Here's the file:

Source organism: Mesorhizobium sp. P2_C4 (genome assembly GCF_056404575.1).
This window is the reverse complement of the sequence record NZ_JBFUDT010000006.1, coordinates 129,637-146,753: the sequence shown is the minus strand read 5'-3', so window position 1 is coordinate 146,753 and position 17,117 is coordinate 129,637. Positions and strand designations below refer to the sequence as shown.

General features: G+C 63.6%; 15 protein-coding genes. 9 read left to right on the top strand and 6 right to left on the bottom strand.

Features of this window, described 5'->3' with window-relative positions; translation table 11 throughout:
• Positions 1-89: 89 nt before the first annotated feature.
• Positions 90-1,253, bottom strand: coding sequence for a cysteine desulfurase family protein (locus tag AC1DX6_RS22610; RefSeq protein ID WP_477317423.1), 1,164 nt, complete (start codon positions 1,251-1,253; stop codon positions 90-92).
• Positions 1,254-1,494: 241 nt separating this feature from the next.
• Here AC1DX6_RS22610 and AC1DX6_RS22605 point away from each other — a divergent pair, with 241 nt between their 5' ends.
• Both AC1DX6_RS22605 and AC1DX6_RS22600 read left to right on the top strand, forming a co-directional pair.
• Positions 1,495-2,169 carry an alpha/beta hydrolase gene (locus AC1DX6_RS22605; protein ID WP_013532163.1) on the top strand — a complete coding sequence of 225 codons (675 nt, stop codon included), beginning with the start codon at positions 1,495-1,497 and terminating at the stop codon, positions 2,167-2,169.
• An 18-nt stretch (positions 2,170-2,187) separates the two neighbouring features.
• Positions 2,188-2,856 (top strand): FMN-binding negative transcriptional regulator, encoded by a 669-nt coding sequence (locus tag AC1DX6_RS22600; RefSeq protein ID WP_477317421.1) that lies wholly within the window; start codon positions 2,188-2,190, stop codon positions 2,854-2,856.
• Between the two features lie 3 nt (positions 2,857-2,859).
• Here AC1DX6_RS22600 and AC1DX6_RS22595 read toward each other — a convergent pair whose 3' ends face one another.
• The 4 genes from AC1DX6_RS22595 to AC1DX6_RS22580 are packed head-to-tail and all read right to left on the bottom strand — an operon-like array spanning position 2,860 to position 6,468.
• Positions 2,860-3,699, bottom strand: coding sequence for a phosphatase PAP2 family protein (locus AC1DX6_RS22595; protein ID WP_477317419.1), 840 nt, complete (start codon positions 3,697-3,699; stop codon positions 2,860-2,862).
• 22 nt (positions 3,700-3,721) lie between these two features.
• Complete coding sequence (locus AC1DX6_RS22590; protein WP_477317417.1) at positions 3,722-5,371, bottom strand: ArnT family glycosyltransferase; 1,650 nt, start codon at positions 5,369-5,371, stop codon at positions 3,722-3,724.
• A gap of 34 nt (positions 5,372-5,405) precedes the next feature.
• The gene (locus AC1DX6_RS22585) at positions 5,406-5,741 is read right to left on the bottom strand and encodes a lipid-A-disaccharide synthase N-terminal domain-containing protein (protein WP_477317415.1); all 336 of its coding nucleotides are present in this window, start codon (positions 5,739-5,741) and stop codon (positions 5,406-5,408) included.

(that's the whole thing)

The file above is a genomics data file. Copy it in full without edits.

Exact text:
Source organism: Mesorhizobium sp. P2_C4 (genome assembly GCF_056404575.1).
This window is the reverse complement of the sequence record NZ_JBFUDT010000006.1, coordinates 129,637-146,753: the sequence shown is the minus strand read 5'-3', so window position 1 is coordinate 146,753 and position 17,117 is coordinate 129,637. Positions and strand designations below refer to the sequence as shown.

General features: G+C 63.6%; 15 protein-coding genes. 9 read left to right on the top strand and 6 right to left on the bottom strand.

Features of this window, described 5'->3' with window-relative positions; translation table 11 throughout:
• Positions 1-89: 89 nt before the first annotated feature.
• Positions 90-1,253, bottom strand: coding sequence for a cysteine desulfurase family protein (locus tag AC1DX6_RS22610; RefSeq protein ID WP_477317423.1), 1,164 nt, complete (start codon positions 1,251-1,253; stop codon positions 90-92).
• Positions 1,254-1,494: 241 nt separating this feature from the next.
• Here AC1DX6_RS22610 and AC1DX6_RS22605 point away from each other — a divergent pair, with 241 nt between their 5' ends.
• Both AC1DX6_RS22605 and AC1DX6_RS22600 read left to right on the top strand, forming a co-directional pair.
• Positions 1,495-2,169 carry an alpha/beta hydrolase gene (locus AC1DX6_RS22605; protein ID WP_013532163.1) on the top strand — a complete coding sequence of 225 codons (675 nt, stop codon included), beginning with the start codon at positions 1,495-1,497 and terminating at the stop codon, positions 2,167-2,169.
• An 18-nt stretch (positions 2,170-2,187) separates the two neighbouring features.
• Positions 2,188-2,856 (top strand): FMN-binding negative transcriptional regulator, encoded by a 669-nt coding sequence (locus tag AC1DX6_RS22600; RefSeq protein ID WP_477317421.1) that lies wholly within the window; start codon positions 2,188-2,190, stop codon positions 2,854-2,856.
• Between the two features lie 3 nt (positions 2,857-2,859).
• Here AC1DX6_RS22600 and AC1DX6_RS22595 read toward each other — a convergent pair whose 3' ends face one another.
• The 4 genes from AC1DX6_RS22595 to AC1DX6_RS22580 are packed head-to-tail and all read right to left on the bottom strand — an operon-like array spanning position 2,860 to position 6,468.
• Positions 2,860-3,699, bottom strand: coding sequence for a phosphatase PAP2 family protein (locus AC1DX6_RS22595; protein ID WP_477317419.1), 840 nt, complete (start codon positions 3,697-3,699; stop codon positions 2,860-2,862).
• 22 nt (positions 3,700-3,721) lie between these two features.
• Complete coding sequence (locus AC1DX6_RS22590; protein WP_477317417.1) at positions 3,722-5,371, bottom strand: ArnT family glycosyltransferase; 1,650 nt, start codon at positions 5,369-5,371, stop codon at positions 3,722-3,724.
• A gap of 34 nt (positions 5,372-5,405) precedes the next feature.
• The gene (locus AC1DX6_RS22585) at positions 5,406-5,741 is read right to left on the bottom strand and encodes a lipid-A-disaccharide synthase N-terminal domain-containing protein (protein WP_477317415.1); all 336 of its coding nucleotides are present in this window, start codon (positions 5,739-5,741) and stop codon (positions 5,406-5,408) included.